Just as important, Heiner's last ad, which introduced the allegations against Comer to the larger electorate, resulted in what was known during the Cold War as MAD (mutually assured destruction), and Heiner and Comer were both damaged beyond repair.
■ Plain and simple, Bevin ran the best campaign.
It wasn't just the "Food fight" ad. Bevin and campaign manager Ben Hartman, whose last campaign also lost to an establishment U.S. Senate candidate in a 2014 primary, made all the right moves at all the right times.
As the candidates spent their weekends this spring at Lincoln Day dinners across the state, Bevin began turning heads.
McConnell loyalists, slightly alarmed, reported that they were hearing from supporters in every corner of the state that at every dinner, Bevin was blowing away the field with his remarks.
Bevin didn't make his millions by accident. He is a great salesman, and he sold himself with aplomb at those dinners.
He had, after all, become a student of the dinners, regularly attending them in 2014 long after he had been vanquished by McConnell.
Aided by his personal fortune, Bevin hit the ground running in late January, and he tirelessly campaigned across the state, giving voters his "Blueprint for Kentucky" and asking them, just as he did in 2014, just to "kick the tires" on what he was proposing.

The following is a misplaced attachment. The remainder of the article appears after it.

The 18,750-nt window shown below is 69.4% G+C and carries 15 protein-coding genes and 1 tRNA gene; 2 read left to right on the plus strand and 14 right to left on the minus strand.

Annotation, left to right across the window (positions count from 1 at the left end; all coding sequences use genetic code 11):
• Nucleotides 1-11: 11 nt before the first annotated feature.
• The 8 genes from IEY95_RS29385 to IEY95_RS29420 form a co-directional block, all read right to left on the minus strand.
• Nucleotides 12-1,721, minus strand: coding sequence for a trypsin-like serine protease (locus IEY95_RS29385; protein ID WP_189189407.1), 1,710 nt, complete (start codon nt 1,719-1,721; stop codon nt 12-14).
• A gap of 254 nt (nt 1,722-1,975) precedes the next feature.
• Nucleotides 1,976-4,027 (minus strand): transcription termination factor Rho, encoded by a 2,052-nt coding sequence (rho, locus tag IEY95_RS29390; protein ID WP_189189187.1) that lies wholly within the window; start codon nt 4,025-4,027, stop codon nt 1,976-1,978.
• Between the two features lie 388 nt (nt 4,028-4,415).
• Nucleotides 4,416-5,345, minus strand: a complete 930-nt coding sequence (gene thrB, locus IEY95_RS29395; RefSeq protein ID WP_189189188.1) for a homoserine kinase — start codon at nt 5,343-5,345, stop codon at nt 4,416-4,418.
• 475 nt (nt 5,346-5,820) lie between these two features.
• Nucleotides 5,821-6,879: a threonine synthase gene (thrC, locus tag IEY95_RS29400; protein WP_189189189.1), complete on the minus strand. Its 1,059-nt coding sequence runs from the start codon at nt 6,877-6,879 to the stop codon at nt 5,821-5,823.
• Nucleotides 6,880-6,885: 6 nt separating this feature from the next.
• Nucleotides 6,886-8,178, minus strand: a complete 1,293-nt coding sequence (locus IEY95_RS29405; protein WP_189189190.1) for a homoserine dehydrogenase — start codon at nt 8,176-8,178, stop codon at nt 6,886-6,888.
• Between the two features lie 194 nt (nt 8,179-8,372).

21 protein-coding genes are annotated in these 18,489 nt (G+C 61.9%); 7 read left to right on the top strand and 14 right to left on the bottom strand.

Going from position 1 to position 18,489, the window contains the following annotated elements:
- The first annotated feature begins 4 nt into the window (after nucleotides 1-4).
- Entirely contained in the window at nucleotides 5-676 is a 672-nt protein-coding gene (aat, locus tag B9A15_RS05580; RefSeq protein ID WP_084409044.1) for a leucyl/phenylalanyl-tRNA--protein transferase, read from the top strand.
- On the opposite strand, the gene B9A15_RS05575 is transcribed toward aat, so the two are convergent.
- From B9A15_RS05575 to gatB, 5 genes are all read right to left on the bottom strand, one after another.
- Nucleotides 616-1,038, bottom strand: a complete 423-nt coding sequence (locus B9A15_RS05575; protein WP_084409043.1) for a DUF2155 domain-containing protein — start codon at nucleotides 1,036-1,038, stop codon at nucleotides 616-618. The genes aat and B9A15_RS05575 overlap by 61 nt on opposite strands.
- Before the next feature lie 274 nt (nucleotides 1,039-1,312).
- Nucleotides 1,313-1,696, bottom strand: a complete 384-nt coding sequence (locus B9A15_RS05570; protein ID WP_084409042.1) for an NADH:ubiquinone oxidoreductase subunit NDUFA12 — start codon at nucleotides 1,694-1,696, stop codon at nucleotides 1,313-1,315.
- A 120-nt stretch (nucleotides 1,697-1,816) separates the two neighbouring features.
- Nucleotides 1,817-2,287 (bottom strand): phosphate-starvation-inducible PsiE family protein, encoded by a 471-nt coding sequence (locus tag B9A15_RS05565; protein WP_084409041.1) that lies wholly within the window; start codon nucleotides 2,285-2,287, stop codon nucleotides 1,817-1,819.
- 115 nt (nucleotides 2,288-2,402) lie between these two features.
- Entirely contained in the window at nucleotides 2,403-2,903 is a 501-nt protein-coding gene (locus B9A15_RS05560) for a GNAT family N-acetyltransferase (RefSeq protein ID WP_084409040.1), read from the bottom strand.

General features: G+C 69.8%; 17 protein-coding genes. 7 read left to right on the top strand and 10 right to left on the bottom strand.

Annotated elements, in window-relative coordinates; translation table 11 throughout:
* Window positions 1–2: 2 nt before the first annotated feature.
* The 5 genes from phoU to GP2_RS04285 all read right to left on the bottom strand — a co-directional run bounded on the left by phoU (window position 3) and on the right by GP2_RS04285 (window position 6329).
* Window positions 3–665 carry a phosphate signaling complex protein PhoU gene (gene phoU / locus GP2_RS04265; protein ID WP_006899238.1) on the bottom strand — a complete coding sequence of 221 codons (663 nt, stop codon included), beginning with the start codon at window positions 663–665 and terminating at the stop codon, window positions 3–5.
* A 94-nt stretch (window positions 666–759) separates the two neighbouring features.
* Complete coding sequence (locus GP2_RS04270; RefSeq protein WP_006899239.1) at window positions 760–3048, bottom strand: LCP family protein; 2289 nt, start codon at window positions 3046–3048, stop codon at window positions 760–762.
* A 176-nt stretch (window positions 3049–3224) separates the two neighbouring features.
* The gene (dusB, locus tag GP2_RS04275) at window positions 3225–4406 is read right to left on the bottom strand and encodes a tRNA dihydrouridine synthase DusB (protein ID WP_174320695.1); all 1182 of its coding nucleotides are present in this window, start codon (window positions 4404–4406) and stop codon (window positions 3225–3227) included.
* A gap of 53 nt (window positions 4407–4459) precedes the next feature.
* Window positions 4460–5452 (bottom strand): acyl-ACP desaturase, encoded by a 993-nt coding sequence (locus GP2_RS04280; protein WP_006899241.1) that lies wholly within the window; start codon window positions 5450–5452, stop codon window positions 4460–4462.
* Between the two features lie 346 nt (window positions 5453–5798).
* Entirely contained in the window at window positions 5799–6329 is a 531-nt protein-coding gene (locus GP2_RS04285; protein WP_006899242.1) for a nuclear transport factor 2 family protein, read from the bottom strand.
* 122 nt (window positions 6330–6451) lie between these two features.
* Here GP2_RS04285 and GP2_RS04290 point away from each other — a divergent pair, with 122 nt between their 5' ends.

The night before the election, Bevin ran one more ad — a 60-second personal appeal that ran across the state during the first commercial break over every 6 p.m. local news program.
The ads, the timing and the scandals all added up to one thing — an 83-vote margin of victory for the unlikeliest of candidates.
On Friday afternoon, more than a year after his enormous loss to McConnell and months after he began running what was largely dismissed as a joke candidacy born of ego, Bevin sent out another advisory for one last Lincoln Day dinner on May 30.
He will be the keynote speaker on a dais that includes McConnell, U.S. Sen. Rand Paul and U.S. Reps. Andy Barr and Brett Guthrie.
As unlikely as it seemed a few months ago, Bevin will almost certainly be introduced at that dinner as the Republican nominee for governor.